The buyer looking at the package may be mystified as to what Adya Classic 2 is, but both this disc and its predecessor, Adya Classic, have made the upper reaches of pop charts in parts of northwestern Europe. Both somewhat resemble the Hooked on Classics disco-classical LPs of the early '80s, although here the famous melodies are presented individually, not as medleys. Each piece has its own name, plus another title, vaguely Greek. Latin, or Eastern European-sounding, that seems to denote the rhythm track added by producer and arranger Phil Sterman. The classical component itself is played by a full orchestra, not electronically synthesized, and there are occasional vocalises from a soprano (check out Amazing Grace/Siralynth, track 5). Given that such releases are unlikely to satisfy fans of either the classics or electronic dance music, they're reasonably successful. The electronics themselves seem to be fairly unsophisticated, little advanced from Hooked on Classics days. But one can see why people have bought these. They're not monotonous; each piece has its own texture, its own adaptation to the classical work being interpreted, and they work up to or diverge from their classical models in various ways. They could certainly be danced to (and probably are), but they do not consist of 20-minute segments of the same beat like the Hooked on Classics albums did. The range of source materials here is wider than that on Adya Classic, including Amazing Grace, the "Going Home" melody from Dvorák's Symphony No. 9 in E minor slow movement, and a variety of upbeat operatic tunes. Cheesy this is, no doubt, but it has something to say about the next stage of the incorporation of the classics into European popular music.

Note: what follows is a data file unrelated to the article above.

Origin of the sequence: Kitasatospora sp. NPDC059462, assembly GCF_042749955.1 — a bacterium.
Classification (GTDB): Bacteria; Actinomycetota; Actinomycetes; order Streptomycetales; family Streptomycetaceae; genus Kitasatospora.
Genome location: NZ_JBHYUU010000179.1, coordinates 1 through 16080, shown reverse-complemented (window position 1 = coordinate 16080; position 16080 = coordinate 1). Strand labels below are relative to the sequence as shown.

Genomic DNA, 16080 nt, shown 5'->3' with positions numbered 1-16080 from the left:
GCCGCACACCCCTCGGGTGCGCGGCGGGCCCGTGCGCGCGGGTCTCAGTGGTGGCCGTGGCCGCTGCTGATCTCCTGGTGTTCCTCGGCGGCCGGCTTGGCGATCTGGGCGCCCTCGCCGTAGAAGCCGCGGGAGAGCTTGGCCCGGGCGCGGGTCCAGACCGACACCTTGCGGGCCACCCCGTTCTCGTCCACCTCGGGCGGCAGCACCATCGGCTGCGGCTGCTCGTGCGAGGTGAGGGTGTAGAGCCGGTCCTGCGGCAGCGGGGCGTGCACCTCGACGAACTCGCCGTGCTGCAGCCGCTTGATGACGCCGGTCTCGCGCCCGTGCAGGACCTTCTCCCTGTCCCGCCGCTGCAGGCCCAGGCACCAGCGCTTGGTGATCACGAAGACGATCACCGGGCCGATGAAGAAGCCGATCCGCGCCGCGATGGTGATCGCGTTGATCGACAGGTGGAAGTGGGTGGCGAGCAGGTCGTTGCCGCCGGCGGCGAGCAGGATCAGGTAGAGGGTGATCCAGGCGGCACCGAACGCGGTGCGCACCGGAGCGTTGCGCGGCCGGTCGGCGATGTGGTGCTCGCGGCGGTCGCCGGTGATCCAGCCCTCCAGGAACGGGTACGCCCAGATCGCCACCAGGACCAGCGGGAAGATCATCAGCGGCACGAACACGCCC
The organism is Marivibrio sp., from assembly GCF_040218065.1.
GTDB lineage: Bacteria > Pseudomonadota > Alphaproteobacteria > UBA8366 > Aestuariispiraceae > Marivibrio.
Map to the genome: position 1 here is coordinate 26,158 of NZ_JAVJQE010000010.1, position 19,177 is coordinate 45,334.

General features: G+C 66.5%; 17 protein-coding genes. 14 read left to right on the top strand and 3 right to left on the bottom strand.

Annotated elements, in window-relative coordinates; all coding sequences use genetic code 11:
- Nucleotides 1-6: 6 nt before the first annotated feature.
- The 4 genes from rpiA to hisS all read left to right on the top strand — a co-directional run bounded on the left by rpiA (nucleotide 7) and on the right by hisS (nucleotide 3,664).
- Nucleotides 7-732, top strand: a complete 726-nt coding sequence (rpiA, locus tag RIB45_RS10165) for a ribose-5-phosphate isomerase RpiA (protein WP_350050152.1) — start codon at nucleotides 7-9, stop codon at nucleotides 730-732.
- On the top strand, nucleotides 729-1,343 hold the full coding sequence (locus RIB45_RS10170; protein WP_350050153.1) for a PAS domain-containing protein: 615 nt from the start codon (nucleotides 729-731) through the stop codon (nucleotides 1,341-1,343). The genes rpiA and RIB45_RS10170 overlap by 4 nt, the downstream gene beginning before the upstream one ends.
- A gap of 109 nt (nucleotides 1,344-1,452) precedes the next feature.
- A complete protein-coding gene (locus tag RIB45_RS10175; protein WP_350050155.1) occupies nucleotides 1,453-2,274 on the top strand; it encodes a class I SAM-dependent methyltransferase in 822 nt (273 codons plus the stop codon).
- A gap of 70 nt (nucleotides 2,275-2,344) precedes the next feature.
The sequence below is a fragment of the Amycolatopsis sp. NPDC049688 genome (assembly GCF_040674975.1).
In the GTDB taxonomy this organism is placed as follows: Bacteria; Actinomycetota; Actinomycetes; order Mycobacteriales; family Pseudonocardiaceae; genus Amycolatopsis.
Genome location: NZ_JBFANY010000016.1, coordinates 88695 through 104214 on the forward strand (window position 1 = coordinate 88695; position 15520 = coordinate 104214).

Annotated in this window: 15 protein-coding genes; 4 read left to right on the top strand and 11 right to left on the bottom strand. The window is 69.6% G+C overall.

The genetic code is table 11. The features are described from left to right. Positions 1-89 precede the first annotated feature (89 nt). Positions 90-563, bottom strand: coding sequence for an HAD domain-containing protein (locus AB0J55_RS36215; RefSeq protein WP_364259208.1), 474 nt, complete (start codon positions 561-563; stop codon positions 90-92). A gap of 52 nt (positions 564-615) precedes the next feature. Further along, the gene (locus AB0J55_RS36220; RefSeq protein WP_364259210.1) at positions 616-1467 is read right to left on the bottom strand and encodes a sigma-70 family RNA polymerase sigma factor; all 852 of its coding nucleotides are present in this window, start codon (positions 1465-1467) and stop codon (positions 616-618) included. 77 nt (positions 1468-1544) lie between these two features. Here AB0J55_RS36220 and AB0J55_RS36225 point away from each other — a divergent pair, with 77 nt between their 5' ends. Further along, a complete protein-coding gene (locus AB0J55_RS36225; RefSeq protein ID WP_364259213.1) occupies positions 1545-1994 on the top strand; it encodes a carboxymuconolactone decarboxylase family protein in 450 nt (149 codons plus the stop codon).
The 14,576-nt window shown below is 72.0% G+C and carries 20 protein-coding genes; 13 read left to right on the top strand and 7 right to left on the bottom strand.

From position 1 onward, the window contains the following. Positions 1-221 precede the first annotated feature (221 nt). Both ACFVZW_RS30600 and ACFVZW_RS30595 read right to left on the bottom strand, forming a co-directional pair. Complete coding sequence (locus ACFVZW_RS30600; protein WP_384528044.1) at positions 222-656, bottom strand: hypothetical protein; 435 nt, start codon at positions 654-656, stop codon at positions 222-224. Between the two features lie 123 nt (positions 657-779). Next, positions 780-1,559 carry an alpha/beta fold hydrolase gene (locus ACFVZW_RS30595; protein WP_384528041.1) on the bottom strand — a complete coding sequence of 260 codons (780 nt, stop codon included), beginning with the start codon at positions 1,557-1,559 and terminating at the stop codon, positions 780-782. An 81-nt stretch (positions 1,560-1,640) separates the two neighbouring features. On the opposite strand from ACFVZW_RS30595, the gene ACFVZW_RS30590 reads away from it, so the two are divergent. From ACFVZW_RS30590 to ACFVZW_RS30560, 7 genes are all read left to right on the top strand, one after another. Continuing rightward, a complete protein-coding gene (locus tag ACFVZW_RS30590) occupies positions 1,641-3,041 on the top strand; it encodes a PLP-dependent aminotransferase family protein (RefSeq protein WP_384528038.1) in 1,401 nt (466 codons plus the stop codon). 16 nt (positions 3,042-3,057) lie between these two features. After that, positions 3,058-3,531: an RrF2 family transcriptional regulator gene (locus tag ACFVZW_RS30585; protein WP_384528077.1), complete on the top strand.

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AllMusic Review by James Manheim
Midecras (after A.L. Dvorak's Largo from Symphony No. 9 in E Minor "From the New World", Op. 95), for chorus & orchestra
Krilasko (after F. Mendelssohn-Bartholdy's Italian Symphony No. 4 in A Major, Op. 90 - Allegro Vivace), for orchestra